and Lillywhite decided to press ahead with their fourth tour despite their
knowledge of a simultaneous English cricket tour to Australia,
led by Lord Hawke. The latter, known as Vernon's
team, was under the auspices of the Melbourne Club while Shrewsbury's
team was promoted by the Sydney Ground authorities in New South Wales.Melbourne, which had wisely backed down
from bringing a second English touring party the winter before, was not to be
discouraged again now but both ventures suffered a financial calamity.
The rival touring teams combined to play a Test Match against Australia at Sydney in mid-February 1888. This match,
which was won, was played under a compromise leader, Mr W.W.Read. Afterwards
each team played separate matches against the Australian side that would be
In the Test match Australia
was dismissed on a drying wicket for 42, its lowest innings score.
made a heavy loss, thought to be £2400.Shaw and Shrewsbury
were critical of Lillywhite and his failure to meet his share of the deficit.
Wrote Shaw: "…so ended our Australian cricket tours. At the finish we were much
worse off financially than when we had begun."Now Shrewsbury
joined with Andrew Stoddart to promote the first overseas tour by a rugby
union side, playing 35 matches in Australia
and New Zealand
The team was picked by James Lillywhite, Alfred Shawand Arthur Shrewsbury.
and Lillywhite, knowing of the Melbourne
club’s rival tour, quickly signed up Briggs, Lohmann. Read, Shrewsbury and Sherwin (who didn't
tour).For the first time they
included amateur players, and 'poached' Mr Charles (Aubrey) Smith from Hawke's
team for captain. Mr L C Docker took the final place.
Tour Party Announced : ?
Time between selection and departure from England
( ? - 17 September)
Alfred Shaw was a tour organiser but he remained in England.
The team sailed from Plymouth
on 17 September 1887. They joined Mr Newham and Mr Smith who were already on
as were members of the Melbourne Club side.All arrived in Port Adelaide on 25 October, where Shaw &
Shrewsbury's team stayed for two nights before travelling by train to Sydney
Unlike Mr Vernon's side, Shaw’s eleven (as it was usually known) did
not include matches in Tasmania, but it
played in New Zealand.
The team (except Mr Docker who stayed in Australia)
left for New Zealand on
the ss 'Hauroto' on 17 March and after a violent sea crossing arrived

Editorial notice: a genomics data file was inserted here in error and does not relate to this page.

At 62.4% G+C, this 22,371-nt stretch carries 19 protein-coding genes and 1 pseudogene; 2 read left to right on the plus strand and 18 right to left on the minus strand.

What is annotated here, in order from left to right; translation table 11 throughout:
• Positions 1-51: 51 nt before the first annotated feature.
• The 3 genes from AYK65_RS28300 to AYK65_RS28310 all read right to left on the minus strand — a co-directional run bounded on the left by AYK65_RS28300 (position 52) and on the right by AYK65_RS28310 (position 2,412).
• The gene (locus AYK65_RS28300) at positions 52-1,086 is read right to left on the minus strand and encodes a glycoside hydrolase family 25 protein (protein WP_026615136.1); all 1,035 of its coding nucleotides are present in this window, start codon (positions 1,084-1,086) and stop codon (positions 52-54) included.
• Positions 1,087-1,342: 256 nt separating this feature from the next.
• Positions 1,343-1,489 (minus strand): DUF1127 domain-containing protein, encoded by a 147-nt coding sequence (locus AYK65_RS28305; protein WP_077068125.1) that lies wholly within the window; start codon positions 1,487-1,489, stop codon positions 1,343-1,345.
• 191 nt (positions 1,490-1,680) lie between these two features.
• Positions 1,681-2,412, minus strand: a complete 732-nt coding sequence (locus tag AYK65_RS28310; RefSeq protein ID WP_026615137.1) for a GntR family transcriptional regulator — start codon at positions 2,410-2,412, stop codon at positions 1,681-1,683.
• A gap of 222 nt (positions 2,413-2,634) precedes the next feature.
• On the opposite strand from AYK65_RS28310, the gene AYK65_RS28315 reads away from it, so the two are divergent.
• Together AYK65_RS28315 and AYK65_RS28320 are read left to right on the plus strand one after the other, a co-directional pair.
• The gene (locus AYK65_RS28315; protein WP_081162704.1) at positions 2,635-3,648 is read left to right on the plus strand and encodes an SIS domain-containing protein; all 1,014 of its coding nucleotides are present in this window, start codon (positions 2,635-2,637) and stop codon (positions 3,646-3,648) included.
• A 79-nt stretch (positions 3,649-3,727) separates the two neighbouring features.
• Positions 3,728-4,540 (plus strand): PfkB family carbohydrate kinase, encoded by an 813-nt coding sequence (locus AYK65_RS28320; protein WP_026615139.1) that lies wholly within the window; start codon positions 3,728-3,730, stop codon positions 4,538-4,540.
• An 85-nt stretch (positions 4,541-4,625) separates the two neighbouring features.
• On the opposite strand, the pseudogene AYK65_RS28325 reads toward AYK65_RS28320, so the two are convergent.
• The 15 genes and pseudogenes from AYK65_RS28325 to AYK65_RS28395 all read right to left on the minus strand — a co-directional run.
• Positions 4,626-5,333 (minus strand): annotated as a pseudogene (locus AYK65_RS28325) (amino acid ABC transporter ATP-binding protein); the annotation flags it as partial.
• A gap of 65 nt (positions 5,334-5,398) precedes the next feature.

on 22 March to play three odds matches.
Time spent in Australia
October -17 March)
The tourists managed without any assistance until the New Zealand leg of the tour where Docker was
not with the team and Pilling was unable to play in the two matches against Canterbury after
injuring his hand. Two local players, McCormick
and Charleston, were called upon to make up
drying wicket in the Test match at Sydney Australia was dismissed for 42, its
lowest innings score.
•Lohmann (5-17) and Peel (5-18) were the
bowlers responsible, and each man took four more wickets in the second
Table excludes the
exhibition match at Brisbane.
Other first-class matches
The Australian section of the
tour ended in Sydney and the team departed on
Saturday evening 17 March for New Zealand,
again on the Hauroto , arriving in Wellington on the
afternoon of 22 March
The team left Lyttelton
Harbour, Christchurch, on the 'Coptic' on the last day of March 1888,
sailing via Rio de Janeiro (23 April) and Tenerife (7 May), docking at
Plymouth on the morning of 12 May, and travelling on to London by rail.
Brann and Smith were to be in
the team for the football tour of Australia but had to return to England so Stoddart took their place, while Lillywhite and
Shrewsbury also remained to guide the team round Australia.
Time away from England
September -12 May)
“Football’s Forgotten Tour”by John Williamson(2003)covers the Australian
Rules tour that followed Shrewsbury’s cricket
tour and rugby tour, and was available from him at PO Box 1553 in Applecross, 6953, Western Australia
“The First Lions of Rugby”by Sean Fagan (Slattery Media Group, 2013)covers Stoddart’s rugby union tour.